Road to Old Frenchman Place (Location Key)


Faulkner describes the road that leads from the main road to the Old Frenchman place in both "Lizard's in Jamshyd's Courtyard" and The Hamlet. In both texts the episode that the road figures in is the same: Flem Snopes conning V.K. Suratt ("Lizards") or V.K. Ratliff (Hamlet) and two local residents of Frenchman's Bend into believing there's buried treasure on the old plantation. The short story describes the "old road" first. "For almost sixty years" it has not been used, and is "so peaceful" that entering it from "the broad valley highway" feels like "another world"; the bridge that once crossed the "branch"- i.e. the stream - has "vanished" (135). The novel includes the same physical details. It is "hardly a road" now, and there remains "no trace" of the bridge that had crossed the creek decades earlier, when the place was a prosperous ante bellum plantation (373). But in the novel the road also leads into a resonant evocation of the Old South, "women . . . in hooped crinoline" and "men in broadcloth" riding carriages over the road, the "courier" who carried news about the attack on Fort Sumter up it, "the son and perhaps the master himself" who ride off to fight the Civil War down it; the "Federal patrols" who travel it "about the time of the battle of Jefferson" (373). Despite the mention of "a neighbor's slave," "a body-servant" and "negro slaves," the passage seems nostalgic for that lost time, although it also describes the road in the novel's present as an "old scar almost healed now," as nature reclaims the landscape (373).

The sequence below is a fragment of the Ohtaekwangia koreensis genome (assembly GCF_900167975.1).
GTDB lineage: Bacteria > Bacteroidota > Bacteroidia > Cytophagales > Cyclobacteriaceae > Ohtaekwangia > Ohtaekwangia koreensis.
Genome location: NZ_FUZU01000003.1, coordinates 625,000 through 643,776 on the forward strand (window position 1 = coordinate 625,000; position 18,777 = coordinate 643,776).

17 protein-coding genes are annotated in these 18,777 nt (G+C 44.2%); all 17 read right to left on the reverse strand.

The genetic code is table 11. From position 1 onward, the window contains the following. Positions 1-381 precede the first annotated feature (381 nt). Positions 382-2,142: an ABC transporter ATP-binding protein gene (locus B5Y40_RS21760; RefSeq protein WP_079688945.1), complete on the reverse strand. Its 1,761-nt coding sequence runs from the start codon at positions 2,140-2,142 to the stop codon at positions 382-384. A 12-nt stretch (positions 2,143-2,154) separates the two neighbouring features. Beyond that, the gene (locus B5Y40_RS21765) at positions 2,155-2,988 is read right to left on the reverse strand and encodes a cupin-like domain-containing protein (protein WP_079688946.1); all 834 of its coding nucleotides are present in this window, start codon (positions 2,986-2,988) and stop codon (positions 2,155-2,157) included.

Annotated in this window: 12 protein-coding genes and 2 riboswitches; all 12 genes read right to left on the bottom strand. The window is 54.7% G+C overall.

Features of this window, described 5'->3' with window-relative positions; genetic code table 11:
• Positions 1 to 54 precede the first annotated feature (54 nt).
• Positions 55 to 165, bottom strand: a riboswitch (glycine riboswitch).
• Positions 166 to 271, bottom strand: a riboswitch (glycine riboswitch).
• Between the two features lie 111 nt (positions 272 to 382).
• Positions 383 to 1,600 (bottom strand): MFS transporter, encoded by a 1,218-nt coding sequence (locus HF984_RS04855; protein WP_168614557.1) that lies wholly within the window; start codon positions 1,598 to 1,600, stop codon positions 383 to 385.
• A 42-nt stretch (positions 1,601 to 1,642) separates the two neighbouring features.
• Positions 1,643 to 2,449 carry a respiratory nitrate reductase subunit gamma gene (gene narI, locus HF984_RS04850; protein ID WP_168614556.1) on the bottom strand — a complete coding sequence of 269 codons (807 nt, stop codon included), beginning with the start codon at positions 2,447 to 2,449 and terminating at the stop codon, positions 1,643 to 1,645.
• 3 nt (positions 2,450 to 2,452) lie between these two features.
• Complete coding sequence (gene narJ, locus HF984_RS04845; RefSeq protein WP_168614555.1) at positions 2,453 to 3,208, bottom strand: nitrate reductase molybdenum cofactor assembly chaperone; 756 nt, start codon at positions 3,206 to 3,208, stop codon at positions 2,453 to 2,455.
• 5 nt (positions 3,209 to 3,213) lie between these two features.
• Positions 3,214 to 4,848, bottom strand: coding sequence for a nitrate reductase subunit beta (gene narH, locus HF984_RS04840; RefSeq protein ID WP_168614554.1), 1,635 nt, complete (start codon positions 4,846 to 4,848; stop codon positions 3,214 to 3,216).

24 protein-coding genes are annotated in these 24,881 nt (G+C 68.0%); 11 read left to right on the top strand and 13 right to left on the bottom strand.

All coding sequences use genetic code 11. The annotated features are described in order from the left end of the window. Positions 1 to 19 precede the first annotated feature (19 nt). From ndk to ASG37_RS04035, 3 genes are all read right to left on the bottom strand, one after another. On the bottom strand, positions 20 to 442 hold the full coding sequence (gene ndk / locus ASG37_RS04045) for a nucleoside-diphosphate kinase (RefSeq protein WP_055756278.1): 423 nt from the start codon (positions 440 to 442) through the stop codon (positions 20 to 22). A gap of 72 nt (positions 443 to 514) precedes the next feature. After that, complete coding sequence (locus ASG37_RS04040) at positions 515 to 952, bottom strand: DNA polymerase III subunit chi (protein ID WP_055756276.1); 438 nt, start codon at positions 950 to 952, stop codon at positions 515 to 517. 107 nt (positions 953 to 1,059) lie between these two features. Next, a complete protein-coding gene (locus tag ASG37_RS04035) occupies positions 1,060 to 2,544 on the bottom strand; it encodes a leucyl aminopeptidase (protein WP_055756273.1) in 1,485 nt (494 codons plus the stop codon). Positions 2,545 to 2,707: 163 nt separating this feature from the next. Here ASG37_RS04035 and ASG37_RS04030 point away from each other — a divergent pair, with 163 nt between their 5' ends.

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Road to Old Frenchman Place
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Road to Old Frenchman Place